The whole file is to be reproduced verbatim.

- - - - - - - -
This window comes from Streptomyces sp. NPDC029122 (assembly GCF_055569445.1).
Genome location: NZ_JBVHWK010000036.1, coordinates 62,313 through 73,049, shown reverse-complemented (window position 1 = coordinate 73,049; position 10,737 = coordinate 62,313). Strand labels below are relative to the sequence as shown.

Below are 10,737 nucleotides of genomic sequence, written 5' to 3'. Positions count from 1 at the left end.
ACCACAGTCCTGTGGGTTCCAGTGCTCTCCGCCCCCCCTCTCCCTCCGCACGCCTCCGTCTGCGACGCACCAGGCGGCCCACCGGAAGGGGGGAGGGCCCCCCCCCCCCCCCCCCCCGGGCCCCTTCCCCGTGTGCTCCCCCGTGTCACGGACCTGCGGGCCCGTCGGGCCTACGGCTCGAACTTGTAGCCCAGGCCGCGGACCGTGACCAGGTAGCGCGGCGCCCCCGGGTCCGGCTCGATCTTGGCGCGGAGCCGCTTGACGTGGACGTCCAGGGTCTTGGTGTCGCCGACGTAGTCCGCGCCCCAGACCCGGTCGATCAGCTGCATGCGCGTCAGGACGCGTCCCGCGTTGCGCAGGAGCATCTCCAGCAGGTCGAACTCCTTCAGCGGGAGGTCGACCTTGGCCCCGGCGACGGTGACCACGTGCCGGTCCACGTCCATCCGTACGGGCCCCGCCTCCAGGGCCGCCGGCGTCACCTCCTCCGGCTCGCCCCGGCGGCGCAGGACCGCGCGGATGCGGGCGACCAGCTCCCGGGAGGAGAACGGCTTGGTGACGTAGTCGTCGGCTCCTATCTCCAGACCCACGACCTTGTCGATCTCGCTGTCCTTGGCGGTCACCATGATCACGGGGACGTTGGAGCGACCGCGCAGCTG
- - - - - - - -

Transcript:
This window comes from Streptomyces sp. NPDC029122 (assembly GCF_055569445.1).
Genome location: NZ_JBVHWK010000036.1, coordinates 62,313 through 73,049, shown reverse-complemented (window position 1 = coordinate 73,049; position 10,737 = coordinate 62,313). Strand labels below are relative to the sequence as shown.

Below are 10,737 nucleotides of genomic sequence, written 5' to 3'. Positions count from 1 at the left end.
ACCACAGTCCTGTGGGTTCCAGTGCTCTCCGCCCCCCCTCTCCCTCCGCACGCCTCCGTCTGCGACGCACCAGGCGGCCCACCGGAAGGGGGGAGGGCCCCCCCCCCCCCCCCCCCCGGGCCCCTTCCCCGTGTGCTCCCCCGTGTCACGGACCTGCGGGCCCGTCGGGCCTACGGCTCGAACTTGTAGCCCAGGCCGCGGACCGTGACCAGGTAGCGCGGCGCCCCCGGGTCCGGCTCGATCTTGGCGCGGAGCCGCTTGACGTGGACGTCCAGGGTCTTGGTGTCGCCGACGTAGTCCGCGCCCCAGACCCGGTCGATCAGCTGCATGCGCGTCAGGACGCGTCCCGCGTTGCGCAGGAGCATCTCCAGCAGGTCGAACTCCTTCAGCGGGAGGTCGACCTTGGCCCCGGCGACGGTGACCACGTGCCGGTCCACGTCCATCCGTACGGGCCCCGCCTCCAGGGCCGCCGGCGTCACCTCCTCCGGCTCGCCCCGGCGGCGCAGGACCGCGCGGATGCGGGCGACCAGCTCCCGGGAGGAGAACGGCTTGGTGACGTAGTCGTCGGCTCCTATCTCCAGACCCACGACCTTGTCGATCTCGCTGTCCTTGGCGGTCACCATGATCACGGGGACGTTGGAGCGACCGCGCAGCTG